It's in the news. People are dying from a relative of the 1918 Influenza virus half a world away, and scientists fear it may be the next pandemic. Sounds like science fiction, or the latest box-office smash, right? Unfortunately, it's real, and is happening right now.
In Southeast Asia, a virus known as avian influenza or avian flu has the potential to spread and kill humans with terrifying speed. Avian flu is also known as H5N1 for the proteins that bind, infect, and destroy its host cell to thrive. Chickens can die within hours of exposure, swollen and hemorrhaging, but it is just as lethal to mammals from lab mice to tigers. The virus has decimated bird flocks in 11 countries mostly in Asia, and has killed 62 people (half the known cases) to date, with highest fatalities occurring in Vietnam, Cambodia, and Thailand. So far, nearly all people infected contracted the sickness directly from infected poultry and at this point there is no confirmed evidence of efficient human-to-human transmission. However, health authorities fear that the H5N1 strain will likely mutate into a pathogen easily passed between humans if it continues to persist in the environment. If that happens, and authorities believe it's only a matter of time, the world could face a catastrophic pandemic.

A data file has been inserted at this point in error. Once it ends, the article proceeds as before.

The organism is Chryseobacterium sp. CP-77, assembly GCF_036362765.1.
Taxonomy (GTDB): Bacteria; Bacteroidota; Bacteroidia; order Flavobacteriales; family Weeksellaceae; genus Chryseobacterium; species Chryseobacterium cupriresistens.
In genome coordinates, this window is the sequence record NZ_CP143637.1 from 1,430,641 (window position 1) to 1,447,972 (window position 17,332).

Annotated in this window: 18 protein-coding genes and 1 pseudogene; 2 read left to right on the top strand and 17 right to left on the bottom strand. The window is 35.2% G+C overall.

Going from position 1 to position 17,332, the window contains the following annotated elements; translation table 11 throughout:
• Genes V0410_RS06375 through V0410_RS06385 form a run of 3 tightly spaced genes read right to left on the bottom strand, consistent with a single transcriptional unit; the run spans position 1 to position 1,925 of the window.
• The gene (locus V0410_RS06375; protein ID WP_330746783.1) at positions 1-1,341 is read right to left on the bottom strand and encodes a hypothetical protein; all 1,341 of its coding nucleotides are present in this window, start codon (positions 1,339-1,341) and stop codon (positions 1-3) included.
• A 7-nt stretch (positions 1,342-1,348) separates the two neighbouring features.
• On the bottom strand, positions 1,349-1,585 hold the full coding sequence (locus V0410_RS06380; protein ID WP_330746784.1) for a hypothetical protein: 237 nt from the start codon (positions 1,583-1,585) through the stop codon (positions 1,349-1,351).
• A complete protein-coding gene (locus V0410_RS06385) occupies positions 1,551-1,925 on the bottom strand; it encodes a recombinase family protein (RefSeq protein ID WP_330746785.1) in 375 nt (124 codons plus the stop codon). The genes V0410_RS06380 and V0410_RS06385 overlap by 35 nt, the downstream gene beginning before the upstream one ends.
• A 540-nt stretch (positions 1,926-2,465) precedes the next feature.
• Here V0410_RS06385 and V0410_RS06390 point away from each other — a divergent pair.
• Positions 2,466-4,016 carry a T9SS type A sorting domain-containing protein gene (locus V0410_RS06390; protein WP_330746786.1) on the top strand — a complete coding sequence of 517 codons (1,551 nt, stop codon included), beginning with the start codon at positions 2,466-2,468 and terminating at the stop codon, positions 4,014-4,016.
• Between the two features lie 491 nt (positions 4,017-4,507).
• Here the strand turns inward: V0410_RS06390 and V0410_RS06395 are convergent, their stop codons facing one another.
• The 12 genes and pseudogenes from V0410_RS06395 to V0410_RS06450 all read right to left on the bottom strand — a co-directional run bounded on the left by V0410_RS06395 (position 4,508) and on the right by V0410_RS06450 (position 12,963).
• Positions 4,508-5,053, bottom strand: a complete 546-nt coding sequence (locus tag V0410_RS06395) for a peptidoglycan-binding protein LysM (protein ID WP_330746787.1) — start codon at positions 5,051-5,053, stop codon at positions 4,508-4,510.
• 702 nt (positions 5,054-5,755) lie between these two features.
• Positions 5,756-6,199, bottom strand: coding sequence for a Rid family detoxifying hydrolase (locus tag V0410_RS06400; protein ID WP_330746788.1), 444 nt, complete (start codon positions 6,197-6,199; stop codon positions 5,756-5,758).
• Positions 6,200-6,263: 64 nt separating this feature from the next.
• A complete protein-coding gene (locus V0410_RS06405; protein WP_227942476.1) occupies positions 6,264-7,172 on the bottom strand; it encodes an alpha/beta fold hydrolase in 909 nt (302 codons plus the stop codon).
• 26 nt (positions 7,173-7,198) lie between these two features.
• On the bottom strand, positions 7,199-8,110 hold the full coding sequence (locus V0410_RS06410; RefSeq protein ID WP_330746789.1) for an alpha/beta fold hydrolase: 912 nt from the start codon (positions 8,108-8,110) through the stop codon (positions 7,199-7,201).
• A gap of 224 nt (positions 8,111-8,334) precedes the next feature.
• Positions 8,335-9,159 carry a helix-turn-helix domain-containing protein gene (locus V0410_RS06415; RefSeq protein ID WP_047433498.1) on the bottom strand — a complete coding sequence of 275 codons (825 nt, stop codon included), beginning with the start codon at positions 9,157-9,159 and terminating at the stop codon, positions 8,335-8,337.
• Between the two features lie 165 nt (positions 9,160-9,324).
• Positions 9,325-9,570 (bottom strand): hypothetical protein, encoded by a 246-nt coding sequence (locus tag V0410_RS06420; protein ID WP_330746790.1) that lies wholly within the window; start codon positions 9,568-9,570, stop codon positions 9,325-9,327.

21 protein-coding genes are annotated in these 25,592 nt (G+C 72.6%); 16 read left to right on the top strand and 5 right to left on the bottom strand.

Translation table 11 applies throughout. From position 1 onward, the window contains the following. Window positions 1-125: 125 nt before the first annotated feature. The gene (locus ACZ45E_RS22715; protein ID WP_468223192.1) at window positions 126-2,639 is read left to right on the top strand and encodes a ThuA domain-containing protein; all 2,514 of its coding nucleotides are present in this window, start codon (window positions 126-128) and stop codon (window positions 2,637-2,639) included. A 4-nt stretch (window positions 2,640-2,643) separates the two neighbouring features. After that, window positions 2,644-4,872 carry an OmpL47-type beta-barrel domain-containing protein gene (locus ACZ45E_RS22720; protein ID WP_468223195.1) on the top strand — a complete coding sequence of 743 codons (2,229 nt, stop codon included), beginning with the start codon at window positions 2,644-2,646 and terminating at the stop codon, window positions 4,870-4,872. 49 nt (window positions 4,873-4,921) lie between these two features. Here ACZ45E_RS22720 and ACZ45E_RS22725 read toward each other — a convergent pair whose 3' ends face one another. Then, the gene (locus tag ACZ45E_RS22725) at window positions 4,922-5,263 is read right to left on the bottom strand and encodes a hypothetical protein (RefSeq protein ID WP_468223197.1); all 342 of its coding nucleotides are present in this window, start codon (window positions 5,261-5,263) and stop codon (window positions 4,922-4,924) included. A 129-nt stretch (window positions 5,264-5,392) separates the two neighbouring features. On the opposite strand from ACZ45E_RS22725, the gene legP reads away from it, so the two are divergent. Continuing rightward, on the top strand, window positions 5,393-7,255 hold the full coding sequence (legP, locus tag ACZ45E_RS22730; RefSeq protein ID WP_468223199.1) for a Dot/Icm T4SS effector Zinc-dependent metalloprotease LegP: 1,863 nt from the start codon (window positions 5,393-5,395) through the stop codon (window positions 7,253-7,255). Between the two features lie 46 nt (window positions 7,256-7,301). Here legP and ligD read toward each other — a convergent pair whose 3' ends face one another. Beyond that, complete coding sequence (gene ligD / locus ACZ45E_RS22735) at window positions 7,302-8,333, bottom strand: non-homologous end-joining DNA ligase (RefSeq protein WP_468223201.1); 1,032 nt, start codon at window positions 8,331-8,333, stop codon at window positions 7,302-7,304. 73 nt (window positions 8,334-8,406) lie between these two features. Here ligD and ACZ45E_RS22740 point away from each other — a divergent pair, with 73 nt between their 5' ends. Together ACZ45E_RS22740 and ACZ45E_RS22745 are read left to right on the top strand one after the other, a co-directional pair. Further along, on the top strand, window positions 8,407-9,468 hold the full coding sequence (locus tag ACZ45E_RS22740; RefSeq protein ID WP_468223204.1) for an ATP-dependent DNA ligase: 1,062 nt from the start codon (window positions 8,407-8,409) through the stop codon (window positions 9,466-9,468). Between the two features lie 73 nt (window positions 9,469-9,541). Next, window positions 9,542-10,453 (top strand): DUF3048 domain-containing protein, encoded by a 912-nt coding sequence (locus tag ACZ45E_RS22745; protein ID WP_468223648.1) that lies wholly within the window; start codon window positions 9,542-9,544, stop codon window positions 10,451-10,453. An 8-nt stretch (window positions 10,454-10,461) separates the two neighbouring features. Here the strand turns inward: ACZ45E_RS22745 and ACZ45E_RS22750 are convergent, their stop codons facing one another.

Many health organizations and governments are stockpiling a drug (Tamiflu) to protect against this potential pandemic, but scientists are reporting that a strain of H5N1 avian flu virus is showing resistance to the antiviral drug. Scientists are working to avoid this disaster by detecting changes in the evolving H5N1 virus. As a first step, scientists have rebuilt the 1918 flu-a disease that killed as many as 50 million people-from pieces of genetic material retrieved from the lungs of people who died 87 years ago. Gene-swapping experiments are starting to give scientists some clues in the lab. When small substitutions were made, the reconstructed virus could no longer replicate in the lungs of mice, kill animals, or attach itself to human lung cells.
So far H5N1 has not yet learned the trick of racing from person to person like the ordinary flu and maybe never will. Nevertheless, experts fear that the risk could materialize and are urging the world to prepare for the worst.